Miss Mo:周融封英文信 我俾 C!

City 19:24 2015/05/12

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周融榮升新開張的HKG報行政總裁CEO,今日(12日)向facebook CEO 朱克伯格 (Mark Zuckerberg) 發公開信投訴其fb貼文被刪,但這封英文信卻被英文向來了得的立法會議員毛孟靜(Miss Mo)批評,英語用詞及行文均只屬「C級成績」。

周融的公開信投訴HKG 的facebook「開放廿四小時上傳的18篇帖子共有四篇被刪,佔整體22%」,要求解釋刪帖原因,但公開信一出,引起網民熱烈討論。

姑勿論大家是否同意投訴信內容是否言之成理,但若客觀地評論其英文水平,則周融可能有不少進步空間。TOPick編輯向英文了得的立法會議員毛孟靜(Miss Mo)請教。她指若以新聞碩士班學生的英文功課水平來評級,只會給予「C」!

她又形容以周融的CEO身份寫信予也屬CEO級數的朱克伯格 ,語氣及用字似「gibberish」,(即嘰哩咕嚕),左搭右搭的,「唔知講乜」。雖說是投訴信,但連基本交待事情及日期等也說不出清楚。

她又指,朱克伯格的秘書收到,看到這封信的文法及語調如此不正經,大有可能以為是「惡搞」:「丟去垃圾筒也不出奇。」

周融的英文書信水平可以如何改善?TOPick 編輯請教Miss Mo後,綜合以下5點:

1. 別似熟賣熟

Miss Mo指周融的公開信不論是寫給好朋友抑或陌生人,語調也不適當。舉例,周融以「Dear Mark」稱呼朱克伯格,是熟悉的朋友稱呼,但信件一開端就稱「You don’t know me」,極為矛盾。Miss Mo建議,應改為「Dear Mr Zuckerberg ,」並刪除「You don’t know me」。

2. 不符合CEO身份

毛孟靜指,整篇公開信的語調都不符合公文或公開信應有的正式語調。她指,周融既然以CEO身份撰寫公開信予Facebook的創辨人,信中應語調正式,當中不應該有「Well」這種嘻笑的口語字詞。

3. 術語太多太難明

毛孟靜指,周融在信中多次使用美式句子,例如「Hong Kong is deep in the throes of a political turmoil」,文法沒錯,但在美國人看來會較突兀。

4. 語句太誇張

語文作用是溝通,Miss Mo指,信件或對話以常用淺白英文為佳。她指周融的信件有部分語句語調誇張,例如「I cannot for the life of me believe the former is true.」,文法沒大錯誤,但用不著以「生命」來宣稱自己對事件如何難以置信。Miss Mo建議,可改為「I surly do not believe…」便可。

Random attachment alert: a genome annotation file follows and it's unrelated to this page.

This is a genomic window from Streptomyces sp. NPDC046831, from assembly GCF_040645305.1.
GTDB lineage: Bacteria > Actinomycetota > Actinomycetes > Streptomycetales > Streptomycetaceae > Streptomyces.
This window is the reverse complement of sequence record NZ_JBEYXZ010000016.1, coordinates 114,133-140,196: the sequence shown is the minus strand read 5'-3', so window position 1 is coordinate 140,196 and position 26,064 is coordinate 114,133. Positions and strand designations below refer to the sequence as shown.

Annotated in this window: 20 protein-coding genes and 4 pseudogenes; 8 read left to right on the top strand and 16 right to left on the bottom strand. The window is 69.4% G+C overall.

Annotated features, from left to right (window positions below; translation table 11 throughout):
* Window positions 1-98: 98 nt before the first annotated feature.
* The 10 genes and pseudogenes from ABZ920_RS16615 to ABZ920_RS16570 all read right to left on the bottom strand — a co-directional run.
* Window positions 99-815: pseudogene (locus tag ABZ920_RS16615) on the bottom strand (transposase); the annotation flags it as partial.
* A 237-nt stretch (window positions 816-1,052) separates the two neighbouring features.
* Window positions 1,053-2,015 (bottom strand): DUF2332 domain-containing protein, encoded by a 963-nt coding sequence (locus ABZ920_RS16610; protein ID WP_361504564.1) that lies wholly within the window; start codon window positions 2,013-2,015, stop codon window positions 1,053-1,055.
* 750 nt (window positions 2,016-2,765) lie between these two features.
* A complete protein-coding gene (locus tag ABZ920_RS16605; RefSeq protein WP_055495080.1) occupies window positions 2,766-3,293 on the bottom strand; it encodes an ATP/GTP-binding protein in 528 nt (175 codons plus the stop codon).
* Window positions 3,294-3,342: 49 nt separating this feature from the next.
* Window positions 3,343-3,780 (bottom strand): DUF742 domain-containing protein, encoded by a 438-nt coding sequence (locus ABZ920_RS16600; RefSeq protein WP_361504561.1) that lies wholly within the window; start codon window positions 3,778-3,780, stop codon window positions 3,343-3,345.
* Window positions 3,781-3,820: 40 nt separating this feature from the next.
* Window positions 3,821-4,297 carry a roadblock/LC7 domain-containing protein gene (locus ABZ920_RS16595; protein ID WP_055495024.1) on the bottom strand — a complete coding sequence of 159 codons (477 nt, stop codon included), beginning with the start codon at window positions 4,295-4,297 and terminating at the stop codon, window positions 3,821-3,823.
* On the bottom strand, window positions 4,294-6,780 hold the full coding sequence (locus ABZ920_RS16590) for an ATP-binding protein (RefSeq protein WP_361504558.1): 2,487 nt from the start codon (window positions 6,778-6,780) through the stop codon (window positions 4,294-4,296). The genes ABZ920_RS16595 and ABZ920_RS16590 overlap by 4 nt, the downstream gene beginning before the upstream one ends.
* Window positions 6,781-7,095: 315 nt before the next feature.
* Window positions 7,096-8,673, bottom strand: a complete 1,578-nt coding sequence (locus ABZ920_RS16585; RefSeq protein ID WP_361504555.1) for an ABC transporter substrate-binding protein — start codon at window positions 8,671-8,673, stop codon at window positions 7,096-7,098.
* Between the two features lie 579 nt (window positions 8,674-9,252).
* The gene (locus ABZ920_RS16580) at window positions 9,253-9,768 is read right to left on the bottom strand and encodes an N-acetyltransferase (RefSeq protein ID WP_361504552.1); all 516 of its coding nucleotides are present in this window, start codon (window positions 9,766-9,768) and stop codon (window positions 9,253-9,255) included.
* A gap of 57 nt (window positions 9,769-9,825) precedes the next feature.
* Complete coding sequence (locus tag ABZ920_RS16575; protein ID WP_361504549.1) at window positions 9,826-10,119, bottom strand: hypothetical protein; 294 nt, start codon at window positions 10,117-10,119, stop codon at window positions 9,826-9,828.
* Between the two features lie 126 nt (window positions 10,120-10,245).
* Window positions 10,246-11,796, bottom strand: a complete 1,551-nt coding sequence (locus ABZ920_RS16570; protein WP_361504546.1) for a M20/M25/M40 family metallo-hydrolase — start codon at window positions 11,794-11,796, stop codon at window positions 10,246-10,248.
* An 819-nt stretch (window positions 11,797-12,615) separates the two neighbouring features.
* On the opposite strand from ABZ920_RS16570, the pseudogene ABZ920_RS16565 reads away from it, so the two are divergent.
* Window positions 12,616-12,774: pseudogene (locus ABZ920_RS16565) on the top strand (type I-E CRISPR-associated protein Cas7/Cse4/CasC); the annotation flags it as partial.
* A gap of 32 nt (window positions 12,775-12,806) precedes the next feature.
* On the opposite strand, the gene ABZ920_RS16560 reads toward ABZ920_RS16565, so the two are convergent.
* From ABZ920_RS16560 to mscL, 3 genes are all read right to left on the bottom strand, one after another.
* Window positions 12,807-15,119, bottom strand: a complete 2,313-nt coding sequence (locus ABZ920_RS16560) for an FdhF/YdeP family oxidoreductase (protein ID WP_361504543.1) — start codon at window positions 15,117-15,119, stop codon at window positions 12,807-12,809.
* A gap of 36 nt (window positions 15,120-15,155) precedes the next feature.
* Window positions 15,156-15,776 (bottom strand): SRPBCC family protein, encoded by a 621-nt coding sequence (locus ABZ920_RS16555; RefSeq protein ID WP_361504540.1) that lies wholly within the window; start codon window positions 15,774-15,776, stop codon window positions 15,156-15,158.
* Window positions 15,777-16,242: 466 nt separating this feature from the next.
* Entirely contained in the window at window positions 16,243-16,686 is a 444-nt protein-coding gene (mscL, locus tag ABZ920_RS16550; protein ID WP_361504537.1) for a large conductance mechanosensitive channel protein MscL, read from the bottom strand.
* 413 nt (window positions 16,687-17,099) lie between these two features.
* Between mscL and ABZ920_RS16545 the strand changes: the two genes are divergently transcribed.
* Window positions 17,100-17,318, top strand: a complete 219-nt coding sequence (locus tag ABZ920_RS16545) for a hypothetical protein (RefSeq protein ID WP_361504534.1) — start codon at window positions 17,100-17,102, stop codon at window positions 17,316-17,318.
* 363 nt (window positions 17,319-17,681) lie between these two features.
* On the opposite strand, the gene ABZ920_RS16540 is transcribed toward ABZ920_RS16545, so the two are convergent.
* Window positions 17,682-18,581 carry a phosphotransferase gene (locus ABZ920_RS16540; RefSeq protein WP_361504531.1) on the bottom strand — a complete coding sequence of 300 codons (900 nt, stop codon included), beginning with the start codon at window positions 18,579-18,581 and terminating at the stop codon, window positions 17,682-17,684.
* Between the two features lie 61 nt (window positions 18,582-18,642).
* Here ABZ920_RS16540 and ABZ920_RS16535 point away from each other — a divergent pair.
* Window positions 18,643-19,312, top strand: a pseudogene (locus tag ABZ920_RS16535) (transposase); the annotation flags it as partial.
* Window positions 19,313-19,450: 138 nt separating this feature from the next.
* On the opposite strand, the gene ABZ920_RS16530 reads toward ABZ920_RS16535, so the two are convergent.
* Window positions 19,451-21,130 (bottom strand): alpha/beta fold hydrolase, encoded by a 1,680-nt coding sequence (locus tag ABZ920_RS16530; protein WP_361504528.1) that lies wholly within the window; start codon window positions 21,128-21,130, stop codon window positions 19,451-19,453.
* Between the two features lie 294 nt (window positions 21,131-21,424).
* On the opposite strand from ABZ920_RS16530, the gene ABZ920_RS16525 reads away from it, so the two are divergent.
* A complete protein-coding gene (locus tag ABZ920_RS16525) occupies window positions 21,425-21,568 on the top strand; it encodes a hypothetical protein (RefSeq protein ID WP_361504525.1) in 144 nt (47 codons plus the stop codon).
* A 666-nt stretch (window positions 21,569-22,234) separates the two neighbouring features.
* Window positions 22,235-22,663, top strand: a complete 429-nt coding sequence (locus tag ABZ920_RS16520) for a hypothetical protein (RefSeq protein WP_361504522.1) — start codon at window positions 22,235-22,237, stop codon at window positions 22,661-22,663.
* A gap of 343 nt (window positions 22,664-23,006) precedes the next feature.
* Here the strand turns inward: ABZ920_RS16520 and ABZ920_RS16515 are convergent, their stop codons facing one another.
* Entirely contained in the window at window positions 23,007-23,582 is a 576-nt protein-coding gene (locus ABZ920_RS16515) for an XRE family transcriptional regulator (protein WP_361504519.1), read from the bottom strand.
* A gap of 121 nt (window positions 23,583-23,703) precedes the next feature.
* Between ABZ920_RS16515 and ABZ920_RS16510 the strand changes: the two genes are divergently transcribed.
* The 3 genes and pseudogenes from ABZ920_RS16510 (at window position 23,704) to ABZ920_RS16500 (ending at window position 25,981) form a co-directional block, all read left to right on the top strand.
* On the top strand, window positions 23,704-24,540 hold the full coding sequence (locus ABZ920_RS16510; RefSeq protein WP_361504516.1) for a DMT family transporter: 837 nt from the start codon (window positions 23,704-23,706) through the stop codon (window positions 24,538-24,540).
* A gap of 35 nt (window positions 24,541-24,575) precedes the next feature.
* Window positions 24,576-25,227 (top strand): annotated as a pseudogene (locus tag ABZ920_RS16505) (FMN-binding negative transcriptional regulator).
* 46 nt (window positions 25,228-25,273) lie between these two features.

5. 太多不小心錯處

信中周融提到「雨傘運動Umbrella revolution」,作為名詞應該「U」及「R」都是大楷。毛孟靜指這些是不小心的錯誤。

終生學習是必須的,出錯難免,惟要用心多學習,才會改善。聽了Miss Mo的一番話,周融又會否再回信予Miss Mo請教呢?

周融的英文信寫的如何?大家又有什麼看法?大可再看看這封投訴信再作評價!

Dear Mark,

 

You don’t know me. My name is Robert Yung CHOW, a very small Facebook user from Hong Kong, and I would like to share with you our Facebook experience. We opened a Media/News/Publishing fan page called HKG Pao this month, and immediately strange things began to happen.

 

On the first day we opened our Page, Facebook deleted our first post after seven hours. Within the next two hours, two more posts were deleted, making it three on the first day. The following morning, the fourth post was deleted. We put up a total of 18 posts during the first 24 hours and four were deleted, a ratio of 22%. The deletions happened both in our front end (Timeline) and our backend (Insight).

 

Now one would think we must have done some pretty offensive stuff, like insults to religion, pornography or worst. I would like to give you a brief rundown of what were in the posts:

 

The first post deleted was a piece authored by me explaining why I decided to start the web media called HKG Pao. The 800 word article had already been published in a newspaper, and was posted in my own fan page, as well as shared by a few sites the day before. No problem there. The picture we used was one featuring my not too attractive face, and which was approved by Facebook for use as an ad, and it is still being run on Facebook.

 

The second post deleted was a financial analysis on a listed company which just announced a profit warning. The picture used consisted of images of the major shareholder (an important political figure) and the CEO. Nothing offensive there except it may not please the company and its management, but what financial analysis on a profit-warned company ever did.